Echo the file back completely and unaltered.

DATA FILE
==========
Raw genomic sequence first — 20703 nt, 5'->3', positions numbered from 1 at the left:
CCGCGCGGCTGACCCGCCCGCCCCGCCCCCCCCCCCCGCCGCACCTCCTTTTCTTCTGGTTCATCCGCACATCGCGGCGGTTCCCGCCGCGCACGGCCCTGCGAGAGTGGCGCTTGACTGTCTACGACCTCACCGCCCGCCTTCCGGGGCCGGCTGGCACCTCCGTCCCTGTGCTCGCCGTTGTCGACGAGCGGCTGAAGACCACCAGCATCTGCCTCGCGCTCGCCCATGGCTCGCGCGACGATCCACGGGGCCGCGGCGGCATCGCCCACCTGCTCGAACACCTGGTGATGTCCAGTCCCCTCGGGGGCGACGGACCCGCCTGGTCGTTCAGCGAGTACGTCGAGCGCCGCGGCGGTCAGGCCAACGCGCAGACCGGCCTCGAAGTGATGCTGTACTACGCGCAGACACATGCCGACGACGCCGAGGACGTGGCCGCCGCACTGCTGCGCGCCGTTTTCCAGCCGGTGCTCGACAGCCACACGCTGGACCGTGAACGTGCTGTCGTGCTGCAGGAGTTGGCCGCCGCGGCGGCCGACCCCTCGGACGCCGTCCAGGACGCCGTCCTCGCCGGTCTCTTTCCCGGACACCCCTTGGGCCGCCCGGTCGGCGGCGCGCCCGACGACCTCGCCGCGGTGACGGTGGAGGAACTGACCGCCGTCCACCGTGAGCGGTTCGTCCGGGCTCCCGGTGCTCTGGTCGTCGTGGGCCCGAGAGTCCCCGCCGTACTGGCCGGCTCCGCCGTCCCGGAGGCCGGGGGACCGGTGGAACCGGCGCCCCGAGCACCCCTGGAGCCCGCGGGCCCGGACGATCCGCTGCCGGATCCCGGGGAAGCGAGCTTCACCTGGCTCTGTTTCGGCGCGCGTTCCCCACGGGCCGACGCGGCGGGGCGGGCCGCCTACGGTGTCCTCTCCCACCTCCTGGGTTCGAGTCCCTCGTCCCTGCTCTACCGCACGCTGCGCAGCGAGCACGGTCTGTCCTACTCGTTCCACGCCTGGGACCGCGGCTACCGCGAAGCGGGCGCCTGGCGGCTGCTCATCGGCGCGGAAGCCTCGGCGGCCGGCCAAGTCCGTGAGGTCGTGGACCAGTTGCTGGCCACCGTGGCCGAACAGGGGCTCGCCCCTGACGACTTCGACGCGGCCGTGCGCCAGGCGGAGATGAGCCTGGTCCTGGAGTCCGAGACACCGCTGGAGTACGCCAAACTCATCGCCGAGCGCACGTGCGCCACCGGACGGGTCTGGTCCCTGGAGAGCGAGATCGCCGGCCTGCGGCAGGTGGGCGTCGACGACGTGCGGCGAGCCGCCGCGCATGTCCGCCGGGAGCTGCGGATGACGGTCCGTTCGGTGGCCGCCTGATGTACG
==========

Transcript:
Raw genomic sequence first — 20703 nt, 5'->3', positions numbered from 1 at the left:
CCGCGCGGCTGACCCGCCCGCCCCGCCCCCCCCCCCCGCCGCACCTCCTTTTCTTCTGGTTCATCCGCACATCGCGGCGGTTCCCGCCGCGCACGGCCCTGCGAGAGTGGCGCTTGACTGTCTACGACCTCACCGCCCGCCTTCCGGGGCCGGCTGGCACCTCCGTCCCTGTGCTCGCCGTTGTCGACGAGCGGCTGAAGACCACCAGCATCTGCCTCGCGCTCGCCCATGGCTCGCGCGACGATCCACGGGGCCGCGGCGGCATCGCCCACCTGCTCGAACACCTGGTGATGTCCAGTCCCCTCGGGGGCGACGGACCCGCCTGGTCGTTCAGCGAGTACGTCGAGCGCCGCGGCGGTCAGGCCAACGCGCAGACCGGCCTCGAAGTGATGCTGTACTACGCGCAGACACATGCCGACGACGCCGAGGACGTGGCCGCCGCACTGCTGCGCGCCGTTTTCCAGCCGGTGCTCGACAGCCACACGCTGGACCGTGAACGTGCTGTCGTGCTGCAGGAGTTGGCCGCCGCGGCGGCCGACCCCTCGGACGCCGTCCAGGACGCCGTCCTCGCCGGTCTCTTTCCCGGACACCCCTTGGGCCGCCCGGTCGGCGGCGCGCCCGACGACCTCGCCGCGGTGACGGTGGAGGAACTGACCGCCGTCCACCGTGAGCGGTTCGTCCGGGCTCCCGGTGCTCTGGTCGTCGTGGGCCCGAGAGTCCCCGCCGTACTGGCCGGCTCCGCCGTCCCGGAGGCCGGGGGACCGGTGGAACCGGCGCCCCGAGCACCCCTGGAGCCCGCGGGCCCGGACGATCCGCTGCCGGATCCCGGGGAAGCGAGCTTCACCTGGCTCTGTTTCGGCGCGCGTTCCCCACGGGCCGACGCGGCGGGGCGGGCCGCCTACGGTGTCCTCTCCCACCTCCTGGGTTCGAGTCCCTCGTCCCTGCTCTACCGCACGCTGCGCAGCGAGCACGGTCTGTCCTACTCGTTCCACGCCTGGGACCGCGGCTACCGCGAAGCGGGCGCCTGGCGGCTGCTCATCGGCGCGGAAGCCTCGGCGGCCGGCCAAGTCCGTGAGGTCGTGGACCAGTTGCTGGCCACCGTGGCCGAACAGGGGCTCGCCCCTGACGACTTCGACGCGGCCGTGCGCCAGGCGGAGATGAGCCTGGTCCTGGAGTCCGAGACACCGCTGGAGTACGCCAAACTCATCGCCGAGCGCACGTGCGCCACCGGACGGGTCTGGTCCCTGGAGAGCGAGATCGCCGGCCTGCGGCAGGTGGGCGTCGACGACGTGCGGCGAGCCGCCGCGCATGTCCGCCGGGAGCTGCGGATGACGGTCCGTTCGGTGGCCGCCTGATGTACG